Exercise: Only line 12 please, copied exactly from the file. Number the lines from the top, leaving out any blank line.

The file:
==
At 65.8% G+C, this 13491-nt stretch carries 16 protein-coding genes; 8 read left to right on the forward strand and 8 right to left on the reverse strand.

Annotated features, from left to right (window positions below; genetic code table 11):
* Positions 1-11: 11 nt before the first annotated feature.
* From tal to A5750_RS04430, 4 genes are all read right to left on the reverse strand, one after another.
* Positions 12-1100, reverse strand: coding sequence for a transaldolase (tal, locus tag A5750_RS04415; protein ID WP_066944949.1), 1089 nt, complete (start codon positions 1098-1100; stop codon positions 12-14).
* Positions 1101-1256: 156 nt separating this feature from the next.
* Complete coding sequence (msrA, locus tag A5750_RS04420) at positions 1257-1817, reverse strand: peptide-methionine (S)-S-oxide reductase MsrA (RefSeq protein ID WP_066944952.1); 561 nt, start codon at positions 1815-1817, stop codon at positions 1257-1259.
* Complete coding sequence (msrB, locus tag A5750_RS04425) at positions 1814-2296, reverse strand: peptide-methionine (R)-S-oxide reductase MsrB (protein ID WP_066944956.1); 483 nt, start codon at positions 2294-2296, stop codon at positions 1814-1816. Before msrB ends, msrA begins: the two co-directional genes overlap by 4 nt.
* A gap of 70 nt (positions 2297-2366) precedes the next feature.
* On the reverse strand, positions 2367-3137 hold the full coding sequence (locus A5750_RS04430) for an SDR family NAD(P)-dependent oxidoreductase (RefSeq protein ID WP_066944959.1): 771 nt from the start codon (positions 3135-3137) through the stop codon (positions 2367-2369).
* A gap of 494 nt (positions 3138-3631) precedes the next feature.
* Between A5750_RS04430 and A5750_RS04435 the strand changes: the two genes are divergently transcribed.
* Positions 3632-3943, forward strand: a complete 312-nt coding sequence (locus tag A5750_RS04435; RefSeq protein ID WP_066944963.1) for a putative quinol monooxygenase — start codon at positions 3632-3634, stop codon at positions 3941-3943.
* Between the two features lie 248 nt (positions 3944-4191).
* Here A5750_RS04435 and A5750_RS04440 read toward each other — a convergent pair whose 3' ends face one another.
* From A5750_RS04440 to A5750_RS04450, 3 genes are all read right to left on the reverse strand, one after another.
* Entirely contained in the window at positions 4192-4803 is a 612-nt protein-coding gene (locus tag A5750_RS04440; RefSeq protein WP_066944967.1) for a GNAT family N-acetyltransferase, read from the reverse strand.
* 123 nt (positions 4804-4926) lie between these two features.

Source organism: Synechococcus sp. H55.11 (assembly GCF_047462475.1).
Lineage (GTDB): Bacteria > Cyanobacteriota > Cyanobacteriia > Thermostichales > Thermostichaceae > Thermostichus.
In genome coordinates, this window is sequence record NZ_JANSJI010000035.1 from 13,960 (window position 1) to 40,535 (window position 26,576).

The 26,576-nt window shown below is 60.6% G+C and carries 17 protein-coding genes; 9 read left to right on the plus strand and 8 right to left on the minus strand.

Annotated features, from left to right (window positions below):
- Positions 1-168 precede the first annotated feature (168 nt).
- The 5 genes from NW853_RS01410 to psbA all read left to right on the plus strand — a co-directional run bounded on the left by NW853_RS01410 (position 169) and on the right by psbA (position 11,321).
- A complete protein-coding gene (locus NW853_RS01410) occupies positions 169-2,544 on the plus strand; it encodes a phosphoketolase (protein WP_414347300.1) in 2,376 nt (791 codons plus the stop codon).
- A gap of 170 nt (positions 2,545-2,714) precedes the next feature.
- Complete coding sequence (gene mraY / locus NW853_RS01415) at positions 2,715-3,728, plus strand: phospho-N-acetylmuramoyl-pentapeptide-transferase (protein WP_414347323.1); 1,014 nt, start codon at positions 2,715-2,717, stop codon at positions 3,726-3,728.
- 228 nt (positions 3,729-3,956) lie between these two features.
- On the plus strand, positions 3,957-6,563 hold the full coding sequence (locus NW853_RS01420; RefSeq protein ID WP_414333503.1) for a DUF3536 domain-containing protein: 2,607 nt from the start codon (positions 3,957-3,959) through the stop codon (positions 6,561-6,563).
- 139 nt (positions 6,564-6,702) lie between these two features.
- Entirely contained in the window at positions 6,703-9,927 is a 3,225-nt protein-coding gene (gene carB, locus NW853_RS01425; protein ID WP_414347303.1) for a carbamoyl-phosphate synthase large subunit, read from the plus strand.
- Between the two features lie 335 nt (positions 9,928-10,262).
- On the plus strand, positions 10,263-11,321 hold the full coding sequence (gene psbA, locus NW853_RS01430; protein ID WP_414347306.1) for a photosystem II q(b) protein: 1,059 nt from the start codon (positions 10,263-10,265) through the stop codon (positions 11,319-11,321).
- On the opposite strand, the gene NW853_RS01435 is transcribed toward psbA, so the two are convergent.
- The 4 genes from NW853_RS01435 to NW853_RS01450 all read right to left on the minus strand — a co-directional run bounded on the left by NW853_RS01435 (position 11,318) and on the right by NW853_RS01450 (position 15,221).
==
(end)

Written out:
* Between A5750_RS04430 and A5750_RS04435 the strand changes: the two genes are divergently transcribed.